A newly awakened djinn seeks to disrupt the calm of a seemingly utopian Kathmandu and falls in with company who may be even more dangerous to the orderly city than anyone realizes.
When Melek Ahmar, the Lord of Mars, the Red King, the Lord of Tuesday, Most August Rajah of Djinn, stumbles down from a mountain in the heart of the Himalayas, he’s peckish, crabby, and confused. Luckily, the first human he runs into, a Gurkha—or soldier—named Bhan Gurung, gives him food and explains the new world order to him: Society is now run by Karma, an artificial intelligence system which disseminates points to its citizens: “Points for service, points for good works…[with] mathematical prescience that would have beggared the Oracle of Delphi.” People communicate telepathically thanks to implants in their brains; nanotech cleans the environment and people's bodies of toxins. Gurung confides in the djinn that he has skirted this system by removing his implants, and he’s a “zero,” completely outside the system of Karma. The Falstaffian djinn thinks this means Gurung can find him a merry band of fellow zeroes to eat, drink, and carouse with. But Gurung’s motivations are as sinister as his past, and as agents working on behalf of Karma try to track down the soldier and the djinn, they head for a showdown that threatens everything the city is built on. Hossain (Djinn City, 2017, etc.) is a maximalist: In the space of this slim novel are elements of buddy comedy, thriller, sci-fi, fantasy, and philosophy. But somehow it all comes together in an entertainingly madcap story that asks what it means to be a citizen and what equality really looks like.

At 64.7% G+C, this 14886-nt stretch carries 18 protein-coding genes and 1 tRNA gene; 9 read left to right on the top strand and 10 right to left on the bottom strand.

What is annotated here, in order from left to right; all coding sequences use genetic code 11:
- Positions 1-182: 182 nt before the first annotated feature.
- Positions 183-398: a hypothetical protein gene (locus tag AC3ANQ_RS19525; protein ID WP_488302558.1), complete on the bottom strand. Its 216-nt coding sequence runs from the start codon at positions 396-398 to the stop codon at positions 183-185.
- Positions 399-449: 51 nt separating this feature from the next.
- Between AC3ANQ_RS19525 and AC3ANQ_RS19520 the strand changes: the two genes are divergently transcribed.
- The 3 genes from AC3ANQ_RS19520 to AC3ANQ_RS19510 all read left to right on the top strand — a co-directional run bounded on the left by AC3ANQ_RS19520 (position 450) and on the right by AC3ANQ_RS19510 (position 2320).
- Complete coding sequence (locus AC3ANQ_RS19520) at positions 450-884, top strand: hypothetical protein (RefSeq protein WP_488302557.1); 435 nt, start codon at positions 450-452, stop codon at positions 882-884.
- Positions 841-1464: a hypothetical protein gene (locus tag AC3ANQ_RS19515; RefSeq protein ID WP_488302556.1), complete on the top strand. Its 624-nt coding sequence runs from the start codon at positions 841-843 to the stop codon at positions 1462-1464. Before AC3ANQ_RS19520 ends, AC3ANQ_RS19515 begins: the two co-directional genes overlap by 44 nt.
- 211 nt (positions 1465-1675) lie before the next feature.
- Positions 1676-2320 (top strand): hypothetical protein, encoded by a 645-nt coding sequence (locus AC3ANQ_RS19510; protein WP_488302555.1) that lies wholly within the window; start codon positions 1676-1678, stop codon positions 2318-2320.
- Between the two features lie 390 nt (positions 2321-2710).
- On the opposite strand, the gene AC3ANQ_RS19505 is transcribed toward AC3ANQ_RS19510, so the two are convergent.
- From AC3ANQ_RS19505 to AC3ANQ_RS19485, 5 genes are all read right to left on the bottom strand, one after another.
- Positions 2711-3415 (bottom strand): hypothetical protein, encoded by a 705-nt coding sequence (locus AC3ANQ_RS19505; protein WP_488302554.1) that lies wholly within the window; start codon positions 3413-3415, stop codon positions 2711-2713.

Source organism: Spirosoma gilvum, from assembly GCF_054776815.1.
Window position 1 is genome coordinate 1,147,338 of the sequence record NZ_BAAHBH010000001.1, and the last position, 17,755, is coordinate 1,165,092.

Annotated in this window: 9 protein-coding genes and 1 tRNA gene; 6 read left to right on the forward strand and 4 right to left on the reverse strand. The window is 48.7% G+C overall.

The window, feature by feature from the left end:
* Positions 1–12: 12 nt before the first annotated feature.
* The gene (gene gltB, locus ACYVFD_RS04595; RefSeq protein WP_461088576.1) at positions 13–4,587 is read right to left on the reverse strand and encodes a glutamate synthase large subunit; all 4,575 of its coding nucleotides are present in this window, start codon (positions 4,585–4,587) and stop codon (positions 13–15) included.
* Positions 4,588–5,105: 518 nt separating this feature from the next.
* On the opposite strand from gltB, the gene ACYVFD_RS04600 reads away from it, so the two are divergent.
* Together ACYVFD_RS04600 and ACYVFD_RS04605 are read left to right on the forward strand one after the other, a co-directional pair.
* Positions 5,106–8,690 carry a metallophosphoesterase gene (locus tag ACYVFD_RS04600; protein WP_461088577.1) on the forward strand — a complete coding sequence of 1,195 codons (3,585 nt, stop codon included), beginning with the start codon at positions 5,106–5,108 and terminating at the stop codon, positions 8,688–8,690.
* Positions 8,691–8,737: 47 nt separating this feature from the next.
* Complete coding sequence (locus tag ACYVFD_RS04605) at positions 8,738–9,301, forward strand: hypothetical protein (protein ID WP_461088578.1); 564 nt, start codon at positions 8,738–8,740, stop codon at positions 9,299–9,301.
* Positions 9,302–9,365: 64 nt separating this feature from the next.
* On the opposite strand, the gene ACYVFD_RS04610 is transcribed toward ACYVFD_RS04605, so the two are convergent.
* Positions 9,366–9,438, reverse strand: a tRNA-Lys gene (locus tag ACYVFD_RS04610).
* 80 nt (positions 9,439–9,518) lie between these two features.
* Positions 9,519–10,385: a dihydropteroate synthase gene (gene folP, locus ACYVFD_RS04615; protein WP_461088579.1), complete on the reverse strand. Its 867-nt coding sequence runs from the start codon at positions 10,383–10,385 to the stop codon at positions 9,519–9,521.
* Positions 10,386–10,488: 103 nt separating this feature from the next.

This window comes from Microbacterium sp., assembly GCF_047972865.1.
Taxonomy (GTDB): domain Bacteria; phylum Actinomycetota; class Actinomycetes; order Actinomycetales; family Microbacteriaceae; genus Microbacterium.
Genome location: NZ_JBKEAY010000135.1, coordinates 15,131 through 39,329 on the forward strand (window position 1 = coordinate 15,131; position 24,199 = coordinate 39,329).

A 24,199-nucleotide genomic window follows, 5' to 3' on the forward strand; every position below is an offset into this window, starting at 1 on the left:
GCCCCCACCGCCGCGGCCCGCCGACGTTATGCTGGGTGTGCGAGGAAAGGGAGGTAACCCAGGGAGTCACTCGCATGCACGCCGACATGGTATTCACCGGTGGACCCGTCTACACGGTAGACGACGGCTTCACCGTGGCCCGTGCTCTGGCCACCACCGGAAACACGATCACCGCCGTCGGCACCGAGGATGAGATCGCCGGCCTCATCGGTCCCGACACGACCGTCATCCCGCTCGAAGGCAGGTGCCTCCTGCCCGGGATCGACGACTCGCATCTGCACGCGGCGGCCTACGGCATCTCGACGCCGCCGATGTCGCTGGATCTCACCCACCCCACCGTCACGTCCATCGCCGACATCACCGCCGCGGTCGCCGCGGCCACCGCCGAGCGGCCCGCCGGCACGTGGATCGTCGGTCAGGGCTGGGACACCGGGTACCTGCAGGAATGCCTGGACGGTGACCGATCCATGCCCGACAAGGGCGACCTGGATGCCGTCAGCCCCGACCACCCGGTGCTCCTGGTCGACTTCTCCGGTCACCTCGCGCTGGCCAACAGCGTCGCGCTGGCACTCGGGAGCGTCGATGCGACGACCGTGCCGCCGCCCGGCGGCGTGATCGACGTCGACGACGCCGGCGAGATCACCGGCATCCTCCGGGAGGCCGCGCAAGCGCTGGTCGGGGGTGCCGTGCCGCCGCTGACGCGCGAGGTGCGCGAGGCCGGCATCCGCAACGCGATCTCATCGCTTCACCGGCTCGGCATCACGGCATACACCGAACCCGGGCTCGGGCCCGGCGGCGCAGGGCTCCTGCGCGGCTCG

A rollicking genre mashup that should appeal to SF/F fans and well beyond.